Criminal defendants have several constitutional rights. Perhaps the most essential protection is the requirement that the prosecution prove guilt beyond a reasonable doubt. But defendants have other rights, too, including the rights to:
Here we explore some of the other hallmarks of basic criminal procedure. (For more, see What does the Bill of Rights do?)
The Fifth Amendment to the U.S. Constitution provides that a defendant cannot "be compelled in any criminal case to be a witness against himself." In short, the defendant cannot be forced to speak. If the defendant chooses to remain silent, the prosecutor cannot call the defendant as a witness, nor can a judge or defense attorney force the defendant to testify. A civil defendant may, however, be forced to testify as a witness in a civil case. (For information on the right to remain silent outside the trial context, see The Privilege Against Self-Incrimination.)
The "confrontation clause" of the Sixth Amendment gives defendants the right to "be confronted by the witnesses against" them. This gives defendants the right to cross-examine witnesses—that is, the right to require the witnesses to come to court, "look the defendant in the eye," and subject themselves to questioning by the defense. The Sixth Amendment forbids prosecutors from proving a defendant's guilt with oral or written hearsay statements from non-testifying witnesses, unless a judge concludes that the hearsay is non-testimonial. In general, statements made during ongoing emergencies (such as a call to a 911 operator reporting a crime in progress) are not testimonial. On the other hand, statements made to police officers seeking information about a past crime are testimonial. (See In Child Abuse Case, Supreme Court Narrows Right to Confront Witnesses.)
The Sixth Amendment guarantees public trials in criminal cases. This is an important right, because the presence in courtrooms of a defendant's family and friends, ordinary citizens, and the press can help ensure that the government observes important rights associated with trials.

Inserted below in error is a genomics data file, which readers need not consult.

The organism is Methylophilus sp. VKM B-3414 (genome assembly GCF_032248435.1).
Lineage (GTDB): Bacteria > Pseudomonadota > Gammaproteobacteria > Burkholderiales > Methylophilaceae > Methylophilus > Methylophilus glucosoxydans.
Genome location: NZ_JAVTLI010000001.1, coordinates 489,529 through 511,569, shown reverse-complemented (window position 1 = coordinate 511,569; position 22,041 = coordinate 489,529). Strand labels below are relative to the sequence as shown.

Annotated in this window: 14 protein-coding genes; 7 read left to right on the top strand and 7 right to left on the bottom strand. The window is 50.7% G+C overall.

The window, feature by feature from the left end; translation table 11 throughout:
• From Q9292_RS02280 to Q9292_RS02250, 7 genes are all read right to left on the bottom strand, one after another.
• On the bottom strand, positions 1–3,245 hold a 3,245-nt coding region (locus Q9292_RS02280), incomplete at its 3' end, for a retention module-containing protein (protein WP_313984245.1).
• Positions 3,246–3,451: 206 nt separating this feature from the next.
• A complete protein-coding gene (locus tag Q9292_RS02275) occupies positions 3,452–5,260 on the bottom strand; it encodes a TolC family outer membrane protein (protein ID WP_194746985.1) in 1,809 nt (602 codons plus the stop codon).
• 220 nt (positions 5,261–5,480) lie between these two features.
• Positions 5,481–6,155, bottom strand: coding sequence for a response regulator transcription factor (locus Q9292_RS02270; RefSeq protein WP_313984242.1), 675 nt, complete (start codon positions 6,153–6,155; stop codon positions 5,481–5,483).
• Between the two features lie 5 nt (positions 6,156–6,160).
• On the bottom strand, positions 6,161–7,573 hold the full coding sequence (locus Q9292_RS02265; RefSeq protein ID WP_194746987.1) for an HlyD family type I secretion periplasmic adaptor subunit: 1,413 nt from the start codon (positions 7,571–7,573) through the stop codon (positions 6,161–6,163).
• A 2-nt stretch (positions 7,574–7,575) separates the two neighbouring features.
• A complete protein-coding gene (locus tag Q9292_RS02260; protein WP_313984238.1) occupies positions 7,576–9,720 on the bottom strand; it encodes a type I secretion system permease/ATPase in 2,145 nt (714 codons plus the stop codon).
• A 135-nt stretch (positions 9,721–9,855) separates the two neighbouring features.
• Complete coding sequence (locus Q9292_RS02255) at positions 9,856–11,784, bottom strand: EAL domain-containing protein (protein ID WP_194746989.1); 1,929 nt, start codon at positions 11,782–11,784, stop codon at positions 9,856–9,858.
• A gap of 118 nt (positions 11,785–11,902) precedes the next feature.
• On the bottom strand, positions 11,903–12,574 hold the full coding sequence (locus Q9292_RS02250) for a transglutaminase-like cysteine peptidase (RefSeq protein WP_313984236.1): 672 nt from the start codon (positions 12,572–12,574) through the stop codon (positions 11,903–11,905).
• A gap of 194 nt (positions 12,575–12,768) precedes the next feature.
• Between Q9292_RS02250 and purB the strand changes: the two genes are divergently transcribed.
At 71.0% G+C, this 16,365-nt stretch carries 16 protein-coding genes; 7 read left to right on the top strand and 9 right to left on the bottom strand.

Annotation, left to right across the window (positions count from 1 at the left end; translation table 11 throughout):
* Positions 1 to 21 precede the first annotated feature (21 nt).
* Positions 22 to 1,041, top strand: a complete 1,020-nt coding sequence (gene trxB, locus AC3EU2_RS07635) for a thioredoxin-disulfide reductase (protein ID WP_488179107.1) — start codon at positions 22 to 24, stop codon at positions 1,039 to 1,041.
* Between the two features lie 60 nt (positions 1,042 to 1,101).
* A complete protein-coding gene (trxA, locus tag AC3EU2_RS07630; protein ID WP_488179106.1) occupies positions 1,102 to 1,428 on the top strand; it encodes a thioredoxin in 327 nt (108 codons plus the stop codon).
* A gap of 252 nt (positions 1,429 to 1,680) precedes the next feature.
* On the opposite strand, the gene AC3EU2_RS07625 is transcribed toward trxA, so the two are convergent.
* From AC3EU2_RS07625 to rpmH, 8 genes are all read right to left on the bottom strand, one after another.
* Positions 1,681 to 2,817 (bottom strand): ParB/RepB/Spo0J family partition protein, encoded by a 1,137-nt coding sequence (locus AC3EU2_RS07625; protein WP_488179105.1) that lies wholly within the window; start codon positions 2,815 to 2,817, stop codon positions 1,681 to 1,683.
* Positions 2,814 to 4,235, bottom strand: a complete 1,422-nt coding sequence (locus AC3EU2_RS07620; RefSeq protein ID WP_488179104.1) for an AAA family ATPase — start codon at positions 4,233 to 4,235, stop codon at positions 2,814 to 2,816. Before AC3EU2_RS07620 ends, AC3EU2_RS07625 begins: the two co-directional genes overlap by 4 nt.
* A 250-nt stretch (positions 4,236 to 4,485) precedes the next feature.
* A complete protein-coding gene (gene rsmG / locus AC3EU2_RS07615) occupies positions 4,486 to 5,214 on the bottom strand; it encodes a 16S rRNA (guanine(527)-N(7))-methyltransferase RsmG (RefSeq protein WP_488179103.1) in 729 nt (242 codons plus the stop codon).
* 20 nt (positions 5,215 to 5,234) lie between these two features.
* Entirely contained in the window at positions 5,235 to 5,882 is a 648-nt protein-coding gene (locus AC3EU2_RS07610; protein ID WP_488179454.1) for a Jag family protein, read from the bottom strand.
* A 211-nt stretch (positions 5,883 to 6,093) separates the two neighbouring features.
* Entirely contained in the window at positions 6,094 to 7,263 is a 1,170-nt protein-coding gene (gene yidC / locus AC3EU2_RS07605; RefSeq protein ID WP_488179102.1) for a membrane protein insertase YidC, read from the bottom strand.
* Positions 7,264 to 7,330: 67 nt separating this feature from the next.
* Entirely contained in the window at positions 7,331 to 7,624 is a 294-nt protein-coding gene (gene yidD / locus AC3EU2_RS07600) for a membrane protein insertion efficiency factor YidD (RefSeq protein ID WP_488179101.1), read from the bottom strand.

In a few situations—normally involving children—the court will close the court to the public. For example, judges can bar the public from attending cases when defendants are charged with sexual assaults against children. Also, the judge may exclude witnesses from the courtroom in order to prevent a witness from influencing the subsequent testimony of another.
The Sixth Amendment gives a person accused of a crime the right to be tried by a jury, except for petty offenses carrying a sentence of six months or less of jail time. This right has traditionally been interpreted to mean a 12-person jury. However, a jury can constitutionally consist of as few as six persons, but defendants tried by six-person juries can be convicted only if the jury is unanimous in favor of guilt. (For more information, see The Right to Trial by Jury.)
In most cases, a unanimous verdict is required to convict a defendant. In most states, a lack of unanimity is called a "hung jury," and the defendant will go free unless the prosecutor decides to retry the case. In Oregon and Louisiana, however, juries may convict or acquit a defendant on a vote of ten to two. The U.S. Supreme Court has upheld state law providing for less-than-unanimous verdicts by 12-person juries in non-death penalty cases.
Potential jurors must be selected randomly from the community, and the actual jury must be selected by a process that allows the judge and lawyers to screen out biased jurors. In addition, a lawyer may eliminate several potential jurors simply because he feels that these people would not be sympathetic to his side—but these decisions (called "peremptory challenges") may not be based on the juror's personal characteristics such as race, sex, religion, or national origin. (See Jury Selection.)